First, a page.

Long gone from most parts of Europe, but luckily not from here – and it is something we should be very proud of!
The wild reindeer herds in Rondane, Dovrefjell, Sunndalsfjella and Sølnkletten represent the last remnants of original European mountain reindeer stocks, and thus have earned special international protection. And you can see this exotic wild reindeer on tours through the local mountains – a reindeer species that has been rambling here since the Ice Age!
Wild reindeer are also an important barometer for the status of the environment in the northern regions. The species’ important winter feed, lichen, soaks up radioactive particles and heavy metals that are transported over long distances by way of acid rain. No other animals in the country are as vulnerable to radioactive particles and heavy-metal pollution as the local wild reindeer.
The need to cross over large areas is unique to the lifestyle of the wild reindeer. Large, contiguous areas are therefore needed so that the wild reindeer can survive. The animal has adapted its way of life in relation to the varying amounts of snow from coast to inland throughout the year.
Before vehicle roads, railway lines, hydroelectric power facilities and mountain cabin communities were built throughout the region, the wild reindeer travelled over considerably larger areas than they do today. Because of small amounts of snow, Rondane and Knutshø were used for winter pasture, and during the spring the wild reindeer would cross over Dovrefjell to Sunndalsfjellene. In the autumn, the wild reindeer crossed back to the winter pasture areas.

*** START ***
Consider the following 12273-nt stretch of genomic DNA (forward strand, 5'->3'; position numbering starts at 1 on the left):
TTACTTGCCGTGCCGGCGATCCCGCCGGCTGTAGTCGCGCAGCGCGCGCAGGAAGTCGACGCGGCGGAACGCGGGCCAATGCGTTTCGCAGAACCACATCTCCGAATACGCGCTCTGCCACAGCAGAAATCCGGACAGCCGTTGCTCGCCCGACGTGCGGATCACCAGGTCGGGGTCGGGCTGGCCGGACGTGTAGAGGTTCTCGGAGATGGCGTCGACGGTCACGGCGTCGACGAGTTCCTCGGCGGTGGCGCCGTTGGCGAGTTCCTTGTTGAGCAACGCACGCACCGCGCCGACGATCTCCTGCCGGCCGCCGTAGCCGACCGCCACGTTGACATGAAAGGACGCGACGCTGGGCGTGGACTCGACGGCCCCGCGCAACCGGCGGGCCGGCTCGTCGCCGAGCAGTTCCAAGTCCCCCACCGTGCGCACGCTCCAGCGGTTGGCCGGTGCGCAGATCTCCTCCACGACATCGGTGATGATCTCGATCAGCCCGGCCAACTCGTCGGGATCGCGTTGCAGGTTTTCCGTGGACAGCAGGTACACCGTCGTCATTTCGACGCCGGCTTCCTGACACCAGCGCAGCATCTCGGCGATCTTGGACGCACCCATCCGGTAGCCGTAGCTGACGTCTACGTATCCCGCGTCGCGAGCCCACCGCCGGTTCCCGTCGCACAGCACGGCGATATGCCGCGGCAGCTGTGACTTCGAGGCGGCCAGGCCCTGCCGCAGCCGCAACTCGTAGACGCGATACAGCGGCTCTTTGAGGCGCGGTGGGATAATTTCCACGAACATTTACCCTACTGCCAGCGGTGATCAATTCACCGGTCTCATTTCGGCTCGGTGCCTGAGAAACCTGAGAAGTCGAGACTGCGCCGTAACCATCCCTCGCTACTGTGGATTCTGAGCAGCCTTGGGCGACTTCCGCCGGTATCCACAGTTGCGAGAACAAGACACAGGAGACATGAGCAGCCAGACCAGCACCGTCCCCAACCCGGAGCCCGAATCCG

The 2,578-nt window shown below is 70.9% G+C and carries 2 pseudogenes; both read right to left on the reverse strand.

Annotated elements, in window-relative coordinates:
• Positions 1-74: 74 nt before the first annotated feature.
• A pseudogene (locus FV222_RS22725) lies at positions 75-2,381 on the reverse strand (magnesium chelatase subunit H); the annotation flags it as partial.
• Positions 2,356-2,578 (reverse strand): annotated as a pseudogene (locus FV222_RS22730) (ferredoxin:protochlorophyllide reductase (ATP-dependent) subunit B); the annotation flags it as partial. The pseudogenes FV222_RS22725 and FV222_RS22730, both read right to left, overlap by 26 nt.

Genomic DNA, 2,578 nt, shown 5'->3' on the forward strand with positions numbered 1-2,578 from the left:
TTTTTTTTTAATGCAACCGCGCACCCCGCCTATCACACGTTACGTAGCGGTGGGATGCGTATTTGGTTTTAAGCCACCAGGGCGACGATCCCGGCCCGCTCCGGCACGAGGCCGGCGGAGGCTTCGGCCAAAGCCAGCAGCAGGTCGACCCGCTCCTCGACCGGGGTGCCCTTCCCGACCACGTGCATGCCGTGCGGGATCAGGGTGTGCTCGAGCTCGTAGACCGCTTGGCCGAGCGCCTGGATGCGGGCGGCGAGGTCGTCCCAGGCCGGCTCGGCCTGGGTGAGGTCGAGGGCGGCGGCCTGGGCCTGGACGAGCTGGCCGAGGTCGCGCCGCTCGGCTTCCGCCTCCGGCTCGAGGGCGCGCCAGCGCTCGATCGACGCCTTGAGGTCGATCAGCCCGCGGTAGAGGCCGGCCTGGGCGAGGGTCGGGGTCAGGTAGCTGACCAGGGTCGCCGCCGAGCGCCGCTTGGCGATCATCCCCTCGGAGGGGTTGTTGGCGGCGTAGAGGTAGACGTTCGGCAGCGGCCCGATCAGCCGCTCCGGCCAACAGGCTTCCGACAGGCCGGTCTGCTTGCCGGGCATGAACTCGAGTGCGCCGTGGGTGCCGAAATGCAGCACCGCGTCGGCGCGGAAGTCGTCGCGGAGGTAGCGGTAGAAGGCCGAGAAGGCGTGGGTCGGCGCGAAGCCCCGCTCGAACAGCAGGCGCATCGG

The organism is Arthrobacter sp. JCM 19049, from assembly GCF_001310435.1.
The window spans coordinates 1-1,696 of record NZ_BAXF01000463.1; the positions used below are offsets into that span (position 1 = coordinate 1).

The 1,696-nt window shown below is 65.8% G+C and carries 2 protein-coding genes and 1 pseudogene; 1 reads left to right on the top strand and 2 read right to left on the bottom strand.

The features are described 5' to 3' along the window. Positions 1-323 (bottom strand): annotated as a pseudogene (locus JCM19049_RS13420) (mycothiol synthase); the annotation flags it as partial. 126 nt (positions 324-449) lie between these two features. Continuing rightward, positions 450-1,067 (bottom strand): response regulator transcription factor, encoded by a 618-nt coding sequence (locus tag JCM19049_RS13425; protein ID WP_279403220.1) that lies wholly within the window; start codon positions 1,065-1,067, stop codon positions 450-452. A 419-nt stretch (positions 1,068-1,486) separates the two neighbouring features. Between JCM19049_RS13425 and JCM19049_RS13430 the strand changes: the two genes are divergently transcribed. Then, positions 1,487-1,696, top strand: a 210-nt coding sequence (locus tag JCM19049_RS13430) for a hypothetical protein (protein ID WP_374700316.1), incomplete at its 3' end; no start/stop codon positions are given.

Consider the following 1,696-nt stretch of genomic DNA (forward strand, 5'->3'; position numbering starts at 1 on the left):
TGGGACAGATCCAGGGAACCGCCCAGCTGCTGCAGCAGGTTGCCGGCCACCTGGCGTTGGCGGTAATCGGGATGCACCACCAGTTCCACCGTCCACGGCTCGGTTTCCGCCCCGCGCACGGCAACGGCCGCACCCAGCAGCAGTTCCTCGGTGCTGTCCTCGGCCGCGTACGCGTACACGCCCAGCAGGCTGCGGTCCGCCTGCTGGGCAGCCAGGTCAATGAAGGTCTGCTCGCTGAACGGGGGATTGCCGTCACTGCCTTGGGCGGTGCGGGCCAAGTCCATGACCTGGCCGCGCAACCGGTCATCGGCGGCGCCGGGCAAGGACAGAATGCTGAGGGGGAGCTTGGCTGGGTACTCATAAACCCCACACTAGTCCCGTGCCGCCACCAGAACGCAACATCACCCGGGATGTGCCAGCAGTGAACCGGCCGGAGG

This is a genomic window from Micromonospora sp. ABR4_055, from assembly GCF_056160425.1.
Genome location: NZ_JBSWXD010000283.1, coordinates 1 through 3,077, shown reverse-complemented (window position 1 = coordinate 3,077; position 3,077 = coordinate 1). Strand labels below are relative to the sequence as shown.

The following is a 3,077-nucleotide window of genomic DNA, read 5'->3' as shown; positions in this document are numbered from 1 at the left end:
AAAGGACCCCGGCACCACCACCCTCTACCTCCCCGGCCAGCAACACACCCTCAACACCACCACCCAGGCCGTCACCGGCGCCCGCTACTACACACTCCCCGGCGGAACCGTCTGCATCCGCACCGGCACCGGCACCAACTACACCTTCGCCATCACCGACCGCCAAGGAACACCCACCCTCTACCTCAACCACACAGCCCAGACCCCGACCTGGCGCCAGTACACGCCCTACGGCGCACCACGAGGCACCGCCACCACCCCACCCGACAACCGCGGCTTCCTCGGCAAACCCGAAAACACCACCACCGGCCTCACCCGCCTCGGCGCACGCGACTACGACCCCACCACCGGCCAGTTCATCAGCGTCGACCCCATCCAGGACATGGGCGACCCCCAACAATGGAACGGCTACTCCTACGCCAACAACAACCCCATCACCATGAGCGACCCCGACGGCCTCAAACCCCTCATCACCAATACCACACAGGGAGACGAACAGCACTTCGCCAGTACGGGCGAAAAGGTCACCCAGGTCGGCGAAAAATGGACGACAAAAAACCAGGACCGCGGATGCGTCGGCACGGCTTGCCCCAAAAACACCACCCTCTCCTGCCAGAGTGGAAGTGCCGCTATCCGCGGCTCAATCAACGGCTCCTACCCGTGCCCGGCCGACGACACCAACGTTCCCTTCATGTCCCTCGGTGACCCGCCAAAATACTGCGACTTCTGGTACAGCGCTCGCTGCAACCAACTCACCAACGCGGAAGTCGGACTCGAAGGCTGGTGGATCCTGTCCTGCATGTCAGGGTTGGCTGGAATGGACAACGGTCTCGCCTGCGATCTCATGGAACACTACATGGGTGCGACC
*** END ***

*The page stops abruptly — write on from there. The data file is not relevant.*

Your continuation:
The wild reindeer are especially well adapted to life in the high mountains. It has a coat that insulates extremely well in strong wind and low temperatures, and the reindeer’s hooves are also specially adapted to their environment — they are so large that they function as snowshoes in the snow. The hooves are also excellent for digging in the snow.
Wild reindeer is the only animal that is able to survive on golden-white lichen, which is in rich supply in local mountain areas with little snow. Having to survive on this plant with minimal nutrient value during the winter, however, means that the reindeer have a very low energy level once the winter is over.
A well-functioning mountain ecosystem is characterised by sustainable stocks of wild reindeer, wolverine, mountain fox, golden eagle and raven. The Snøhetta area and surrounding mountains are the only high-mountain ecosystem in Western Europe where these species live in the same area. Of these species, the mountain fox is extremely rare in our area and in the rest of the country.
The reindeer’s natural enemies, the wolverine and the golden eagle, cull weaker animals and calves during the year. The interplay between the three species is one of the important reasons for preserving this natural balance through conservation efforts.
Ever since the Stone Ages, man has harvested from the mountain’s natural resources. The first hunters used bow and arrow, but more organised hunting systems developed over time – graphically demonstrated by remnants of some 3000 hunting pits used to capture individual animals and even entire herds. Such unique trapping sites are to be found throughout large parts of the region. The mass trapping facilities are of particular importance from a national perspective.
A total of 750 hunting pits have been registered in Rondane, and about 1200 hunting pits have been registered in an area running along the E6 highway across Dovrefjell.
The wild reindeer have been here in this country ever since the ice that covered this land began to melt. And humans were quick to follow these animals and depended on them for their survival. The hunters and trappers left behind a renewable, sustainable nature habitat – will we be able to do the same in the years ahead?
In the course of the past 100 years, many traditional wild reindeer areas in Norway have been divided up as a result of modern-day encroachments and disturbances. This is also the case in Dovrefjell, Sunndalsfjella and Rondane. This large, contiguous area is today divided into 5 sub-areas. You and I will be responsible for deciding the future of this invaluable heritage!